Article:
1. Urinary albumin excretion serves as a proxy for kidney damage and has been linked to higher rates of coronary heart disease.
2. Black adults had a higher risk of incident coronary heart disease events with increased urinary albumin excretion when compared to white adults.
Evidence Rating Level: 1 (Excellent)
Study Rundown: This study is an offshoot of the Reasons for Geographic and Racial Differences in Stroke (REGARDS) study. The authors of this study have previously demonstrated that the albumin-to-creatinine ratio (ACR) was linked to higher rates of incident stroke in black adults as compared white adults. This current study sought to determine if the disparity extended to coronary heart disease (CHD) as well. ACR is regarded as a good measure of kidney injury and an increased ACR, greater than 30mg/g, is also considered a risk factor for cardiovascular disease.
It was found that after controlling for socioeconomic factors, medication use, and co-morbid conditions, higher ACRs were associated with greater risk of incident CHD events in black adults. Interestingly, recurrent CHD events were not associated with higher ACRs in neither black nor white adults. Explanations of the findings include increased susceptibility to vascular injury in black individuals as well as the relative poor preventative care available among the black population. Since kidney function has been related to heart disease it is also possible that differences in the rate of progression of kidney disease could have led to the findings. Causes of error endogenous to the data and study design may be related to the relatively low number of CHD cases in white males as well as a higher proportion of black adults in the highest ACR category.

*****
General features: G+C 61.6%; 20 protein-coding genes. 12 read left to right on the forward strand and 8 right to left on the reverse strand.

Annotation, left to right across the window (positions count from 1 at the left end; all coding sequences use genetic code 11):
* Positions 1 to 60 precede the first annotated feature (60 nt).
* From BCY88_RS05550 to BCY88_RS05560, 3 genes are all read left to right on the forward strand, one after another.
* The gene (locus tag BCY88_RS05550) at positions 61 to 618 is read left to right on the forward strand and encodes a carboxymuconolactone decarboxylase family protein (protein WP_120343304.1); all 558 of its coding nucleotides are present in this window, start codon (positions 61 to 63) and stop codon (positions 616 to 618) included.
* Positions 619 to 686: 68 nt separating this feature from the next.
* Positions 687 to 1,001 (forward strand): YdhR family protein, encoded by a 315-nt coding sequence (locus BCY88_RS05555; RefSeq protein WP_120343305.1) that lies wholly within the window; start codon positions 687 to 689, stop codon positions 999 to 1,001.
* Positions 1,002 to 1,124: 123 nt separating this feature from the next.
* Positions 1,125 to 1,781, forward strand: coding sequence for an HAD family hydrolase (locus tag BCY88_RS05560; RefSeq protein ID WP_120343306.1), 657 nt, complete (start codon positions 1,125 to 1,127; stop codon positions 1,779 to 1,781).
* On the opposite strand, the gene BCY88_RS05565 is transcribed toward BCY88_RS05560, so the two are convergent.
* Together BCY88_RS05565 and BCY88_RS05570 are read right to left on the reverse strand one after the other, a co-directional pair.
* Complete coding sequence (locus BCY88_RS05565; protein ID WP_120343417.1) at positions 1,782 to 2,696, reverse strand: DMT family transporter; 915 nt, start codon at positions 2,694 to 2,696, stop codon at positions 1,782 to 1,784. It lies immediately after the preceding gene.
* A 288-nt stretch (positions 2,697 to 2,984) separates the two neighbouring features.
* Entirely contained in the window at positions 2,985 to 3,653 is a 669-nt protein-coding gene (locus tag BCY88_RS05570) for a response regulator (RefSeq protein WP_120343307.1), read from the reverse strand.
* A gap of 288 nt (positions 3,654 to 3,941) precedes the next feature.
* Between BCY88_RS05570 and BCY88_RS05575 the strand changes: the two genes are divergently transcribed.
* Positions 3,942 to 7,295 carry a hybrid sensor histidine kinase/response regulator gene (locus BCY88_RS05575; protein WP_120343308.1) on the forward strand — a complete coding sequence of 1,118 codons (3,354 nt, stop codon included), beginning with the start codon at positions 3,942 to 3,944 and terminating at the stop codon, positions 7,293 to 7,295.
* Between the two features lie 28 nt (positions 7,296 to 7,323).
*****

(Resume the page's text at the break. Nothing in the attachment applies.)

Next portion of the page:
In-Depth [prospective cohort study]: This study included 23,273 participants without CHD and 4,934 patients with CHD. Participants were stratified by ACR level, less than 10mg/g, between 10-29.9 mg/g, 30-300 mg/g, and greater than 300 mg/g. Incidence rate ratios (IRRs) were increased at even the second lowest category, 10-29.9 mg/g ACR, in both blacks (2.20, CI 1.61-3.02) and whites (1.48, CI 1.15-1.90). After adjusting for age, sex, region, co-morbid condition, biochemical measures such as glomerular filtration rate, c-reactive protein and high-density lipoprotein, and medicine use, only black adults had an increasing risk of CHD events (1.84, CI 1.34-2.53) and association with ACR levels greater than 10mg/g (p=0.03). Black participants with an ACR >300mg/g, when compared to black participants with a ACR <10mg/g, had 3 times the risk of incident CHD. Interestingly, neither black nor white patients with previous CHD events (p=0.53) demonstrated an association between increasing ACR and risk of CHD.
By Ravi Shah and Brittany Hasty
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